Vikings Simpson meets with NFL on potential suspension
MINNEAPOLIS —Vikings wide receiver Jerome Simpson missed practice Monday to attend a hearing at NFL headquarters in New York and defend himself against a possible suspension for his November drunken-driving arrest, according to a person with direct knowledge.
The league is determining whether to discipline Simpson as a repeat offender under its collectively bargained Policy and Program For Substances of Abuse.
NFL spokesman Randall Liu declined to comment via email “on any meetings that are intended to be confidential.”
A Vikings spokesman also declined comment.
The team throughout the offseason has been vague about Simpson’s status with the league and whether it was planning to open the regular season Sept. 7 at St. Louis with or without its second-most productive receiver in 2013.
Simpson pleaded guilty Jan. 2 to careless driving and refusing to submit to a chemical test following a plea deal. Prosecutors agreed to dismiss the DUI count and a Hennepin County judge sentenced him to two years’ probation.
Simpson was charged with driving under the influence and refusing to submit to a chemical test following an incident Nov. 9 on Interstate 394 just outside downtown Minneapolis.
His Dodge Challenger had broken down on the freeway and was blocking a lane. When a Minnesota State Patrol trooper arrived and spoke to the seven-year NFL veteran, he claimed Simpson had bloodshot, watery eyes and reeked of alcohol, according to the criminal complaint.
Simpson served a three-game suspension during the 2012 season with the Vikings after being convicted of a felony for mailing two pounds of marijuana to his Kentucky home while he was playing for the Cincinnati Bengals.
In April 2012, Kenton County Judge Gregory Bartlett sentenced Simpson to 15 days in jail, fined him $7,500 and placed him on three years’ probation. Sanctions barred him from drinking alcohol and required Simpson to submit to random drug tests.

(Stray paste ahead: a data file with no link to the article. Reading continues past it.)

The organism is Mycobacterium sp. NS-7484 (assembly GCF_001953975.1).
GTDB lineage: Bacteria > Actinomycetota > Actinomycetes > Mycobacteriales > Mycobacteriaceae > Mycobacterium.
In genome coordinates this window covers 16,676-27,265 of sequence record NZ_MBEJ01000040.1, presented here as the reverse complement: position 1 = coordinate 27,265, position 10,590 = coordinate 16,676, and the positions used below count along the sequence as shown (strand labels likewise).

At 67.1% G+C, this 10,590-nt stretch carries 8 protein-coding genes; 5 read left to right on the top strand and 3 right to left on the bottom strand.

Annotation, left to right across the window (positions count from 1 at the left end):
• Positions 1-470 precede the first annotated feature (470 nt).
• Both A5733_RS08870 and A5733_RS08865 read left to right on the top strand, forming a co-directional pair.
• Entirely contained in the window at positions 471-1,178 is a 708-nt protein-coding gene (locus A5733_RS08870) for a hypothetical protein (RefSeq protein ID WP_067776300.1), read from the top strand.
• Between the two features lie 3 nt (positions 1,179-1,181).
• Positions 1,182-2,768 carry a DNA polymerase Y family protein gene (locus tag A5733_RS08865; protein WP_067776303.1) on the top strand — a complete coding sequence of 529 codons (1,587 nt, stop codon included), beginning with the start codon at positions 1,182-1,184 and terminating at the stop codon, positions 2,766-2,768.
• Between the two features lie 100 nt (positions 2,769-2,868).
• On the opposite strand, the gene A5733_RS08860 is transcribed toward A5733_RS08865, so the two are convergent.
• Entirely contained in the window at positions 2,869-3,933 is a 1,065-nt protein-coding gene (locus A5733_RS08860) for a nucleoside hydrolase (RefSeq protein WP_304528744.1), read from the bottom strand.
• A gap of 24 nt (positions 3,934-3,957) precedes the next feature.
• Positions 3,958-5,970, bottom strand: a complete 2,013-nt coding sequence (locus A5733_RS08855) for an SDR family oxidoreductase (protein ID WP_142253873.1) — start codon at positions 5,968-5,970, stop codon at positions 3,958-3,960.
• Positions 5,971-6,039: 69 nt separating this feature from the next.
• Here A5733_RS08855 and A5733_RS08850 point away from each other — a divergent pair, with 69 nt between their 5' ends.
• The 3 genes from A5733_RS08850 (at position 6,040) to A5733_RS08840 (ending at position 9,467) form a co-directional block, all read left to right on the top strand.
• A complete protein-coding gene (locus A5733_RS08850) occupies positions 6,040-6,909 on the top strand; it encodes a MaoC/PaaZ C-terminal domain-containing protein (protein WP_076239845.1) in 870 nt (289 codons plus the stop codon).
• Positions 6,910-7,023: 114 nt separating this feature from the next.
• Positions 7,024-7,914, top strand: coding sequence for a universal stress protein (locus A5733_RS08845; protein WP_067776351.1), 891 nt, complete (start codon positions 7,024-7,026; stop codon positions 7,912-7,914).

The NFL suspended him in May 2012 and the Vikings signed him as a free agent knowing they would be without his services for a period. He returned in Week 4 of that season and missed another game because of a foot injury.
Simpson denied drinking after his Nov. 9 arrest and only acknowledged refusing a chemical test in his plea bargain with Minneapolis prosecutors.
According to a Feb. 21 ruling in Kentucky, Bartlett subjected Simpson to “graduated sanctions” to be enforced by Hennepin County, which assumed jurisdiction.
Simpson additionally was ordered to undergo alcohol counseling and perform at least 90 hours of community service obligations lecturing Minneapolis public school students about the dangers of alcohol.
Simpson fulfilled those terms in April and is “in good standing and in compliance” with his court-ordered sanctions, according to Brian Kopperud, adult field services division manager for Hennepin County’s Department of Community Corrections and Rehabilitation.
His Kentucky probation expires in April 2015, and his Hennepin County probation ends in January 2016, Kopperud said.
Simpson risks having his probation revoked if he is convicted of any traffic offenses over the next two years, according to court records.
Simpson ranked second on the team in 2013, his sixth season in the NFL, with 48 receptions and with 726 yards.
His second brush with the law in two years contributed to his salary being cut from $2.1 million last year to $1 million, with a $500,000 signing bonus but no guaranteed money in his latest deal.
Simpson has two receptions for 25 yards in Minnesota’s two preseason victories.
Last week, Vikings general manager Rick Spielman was asked whether Simpson faced additional NFL discipline.
“I’m not going to go down that road — yet,” he said cryptically.
The Pioneer Press is a media partner with the Forum News Service